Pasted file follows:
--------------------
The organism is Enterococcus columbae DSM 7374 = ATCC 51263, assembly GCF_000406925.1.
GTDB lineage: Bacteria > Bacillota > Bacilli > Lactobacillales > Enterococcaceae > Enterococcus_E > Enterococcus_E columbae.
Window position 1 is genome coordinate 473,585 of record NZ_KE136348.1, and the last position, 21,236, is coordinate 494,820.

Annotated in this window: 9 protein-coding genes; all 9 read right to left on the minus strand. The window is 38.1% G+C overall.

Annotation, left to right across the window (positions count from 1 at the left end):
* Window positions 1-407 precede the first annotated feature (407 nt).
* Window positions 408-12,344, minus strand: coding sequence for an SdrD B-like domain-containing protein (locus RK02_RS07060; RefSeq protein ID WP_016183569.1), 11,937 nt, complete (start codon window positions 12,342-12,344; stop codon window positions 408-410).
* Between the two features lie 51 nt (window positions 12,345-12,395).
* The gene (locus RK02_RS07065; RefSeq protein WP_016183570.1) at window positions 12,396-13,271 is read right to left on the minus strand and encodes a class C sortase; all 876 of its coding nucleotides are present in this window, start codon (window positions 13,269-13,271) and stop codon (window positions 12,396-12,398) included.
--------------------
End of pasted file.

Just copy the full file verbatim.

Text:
The organism is Enterococcus columbae DSM 7374 = ATCC 51263, assembly GCF_000406925.1.
GTDB lineage: Bacteria > Bacillota > Bacilli > Lactobacillales > Enterococcaceae > Enterococcus_E > Enterococcus_E columbae.
Window position 1 is genome coordinate 473,585 of record NZ_KE136348.1, and the last position, 21,236, is coordinate 494,820.

Annotated in this window: 9 protein-coding genes; all 9 read right to left on the minus strand. The window is 38.1% G+C overall.

Annotation, left to right across the window (positions count from 1 at the left end):
* Window positions 1-407 precede the first annotated feature (407 nt).
* Window positions 408-12,344, minus strand: coding sequence for an SdrD B-like domain-containing protein (locus RK02_RS07060; RefSeq protein ID WP_016183569.1), 11,937 nt, complete (start codon window positions 12,342-12,344; stop codon window positions 408-410).
* Between the two features lie 51 nt (window positions 12,345-12,395).
* The gene (locus RK02_RS07065; RefSeq protein WP_016183570.1) at window positions 12,396-13,271 is read right to left on the minus strand and encodes a class C sortase; all 876 of its coding nucleotides are present in this window, start codon (window positions 13,269-13,271) and stop codon (window positions 12,396-12,398) included.